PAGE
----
Calf strains are a common injury in running and jumping sports. They come in all different shapes and sizes.
A minor calf strain may feel like a slight bruise when you are walking, a really bad calf strain will have you limping around on crutches for several weeks.
The most frustrating part about calf strains is that they frequently reoccur. This is mostly due to poor compliance with rehabilitation exercises.
The Calf Muscles
The calf muscle is actually a combination of two muscles; the soleus and gastrocnemius.
These muscles both connect to the heel bone via the Achilles tendon. Together they work to plantarflex the ankle (i.e. pointing the toes down). In both running and walking, this action is used to propel the body forwards.
The calf muscle is also vital in generating power when jumping.
Because of its role in running and jumping, the calf muscle is essential in most sports and our everyday movements.
What Is A Calf Strain?
The term ‘calf strain’ is the common way of describing a torn calf muscle.
Technically speaking, there is no difference between a torn calf muscle, a pulled calf muscle and a calf strain. However, it does exclude injury to the calf connection points at the knee and Achilles tendon.
In essence, a calf strain involves tearing of the muscle fibers in the calf muscle. The severity of injury in a calf strain is determined by the size of the tear in the calf muscle.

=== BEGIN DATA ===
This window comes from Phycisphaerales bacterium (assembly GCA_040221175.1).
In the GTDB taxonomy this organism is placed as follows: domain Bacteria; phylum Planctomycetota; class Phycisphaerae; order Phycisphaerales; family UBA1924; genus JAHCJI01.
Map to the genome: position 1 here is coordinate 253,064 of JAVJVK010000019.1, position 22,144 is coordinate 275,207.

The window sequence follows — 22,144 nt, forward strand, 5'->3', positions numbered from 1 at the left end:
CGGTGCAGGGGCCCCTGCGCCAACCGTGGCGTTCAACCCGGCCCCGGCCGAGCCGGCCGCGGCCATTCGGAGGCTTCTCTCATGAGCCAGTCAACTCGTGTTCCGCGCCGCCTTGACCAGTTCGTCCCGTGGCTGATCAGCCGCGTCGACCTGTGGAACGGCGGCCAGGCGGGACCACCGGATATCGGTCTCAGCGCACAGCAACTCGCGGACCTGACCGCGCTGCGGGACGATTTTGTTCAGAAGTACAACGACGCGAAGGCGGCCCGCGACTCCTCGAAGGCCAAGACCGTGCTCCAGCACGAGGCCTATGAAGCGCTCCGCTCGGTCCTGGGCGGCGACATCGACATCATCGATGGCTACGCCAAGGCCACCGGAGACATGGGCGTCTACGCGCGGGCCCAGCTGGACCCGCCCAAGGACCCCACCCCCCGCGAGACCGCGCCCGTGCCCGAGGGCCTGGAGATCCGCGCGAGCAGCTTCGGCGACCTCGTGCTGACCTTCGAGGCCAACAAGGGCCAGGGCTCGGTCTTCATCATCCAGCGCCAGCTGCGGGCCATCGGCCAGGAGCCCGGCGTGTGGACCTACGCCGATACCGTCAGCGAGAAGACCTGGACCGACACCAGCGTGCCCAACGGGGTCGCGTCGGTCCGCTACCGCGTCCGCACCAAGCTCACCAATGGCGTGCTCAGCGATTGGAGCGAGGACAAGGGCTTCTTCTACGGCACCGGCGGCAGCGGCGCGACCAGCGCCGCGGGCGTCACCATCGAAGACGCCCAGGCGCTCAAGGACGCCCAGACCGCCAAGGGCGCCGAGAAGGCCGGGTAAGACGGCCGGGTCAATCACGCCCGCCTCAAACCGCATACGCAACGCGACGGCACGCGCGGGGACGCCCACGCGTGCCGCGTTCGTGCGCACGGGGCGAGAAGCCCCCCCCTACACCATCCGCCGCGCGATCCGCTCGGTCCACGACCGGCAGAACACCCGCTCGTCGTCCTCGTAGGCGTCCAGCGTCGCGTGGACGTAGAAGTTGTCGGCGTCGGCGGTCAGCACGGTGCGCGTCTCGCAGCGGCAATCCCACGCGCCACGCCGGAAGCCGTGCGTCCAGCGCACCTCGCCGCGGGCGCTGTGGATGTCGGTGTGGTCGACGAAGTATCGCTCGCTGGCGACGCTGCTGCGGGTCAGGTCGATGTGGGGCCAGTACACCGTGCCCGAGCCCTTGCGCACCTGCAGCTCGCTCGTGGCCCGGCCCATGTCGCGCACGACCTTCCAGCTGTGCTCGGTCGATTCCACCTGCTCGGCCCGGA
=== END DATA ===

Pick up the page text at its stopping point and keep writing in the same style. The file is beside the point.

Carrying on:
A calf strain will feel like a small pop or pull in the calf region. That pop/pull sensation is the calf muscle tearing. The tear will generally occur because there is pressure being placed on the calf that it is unable to withstand. The most common occurrence of this is while you are sprinting, since running places huge demands on the calf muscle.
Another component which will lead to that dreaded calf strain is fatigue. This is seen more in long distance runners, but is also common in amateur athletes playing 90 minutes of football. When the body is not conditioned to long periods of running, the calf becomes very fragile and is more prone to tearing.
Signs Of A Calf Strain
Calf strains are often simple to self-diagnose. You will feel a sudden pain in the back of the leg and possibly feel a pop/pull sensation at the time. There will be immediate pain in the calf which gets worse with activities such as running and jumping.
In more severe tears it’s likely that you will be unable to run or jump at all. While the muscle is still warm these symptoms may not be as obvious, but after cooling down they will become more apparent.
Expect that the calf strain will get worse over the next 48-72 hours. This is because the rest of the muscle will cool down causing spasm and the inflammatory process will have taken effect. You may notice some swelling or bruising in the calf after 2 days.
Within this period you should avoid all calf stretches! Stretching out a tear will cause further distension of the muscle fibers and can lead to worsening of the original strain.
How Long Will A Calf Strain Take To Heal?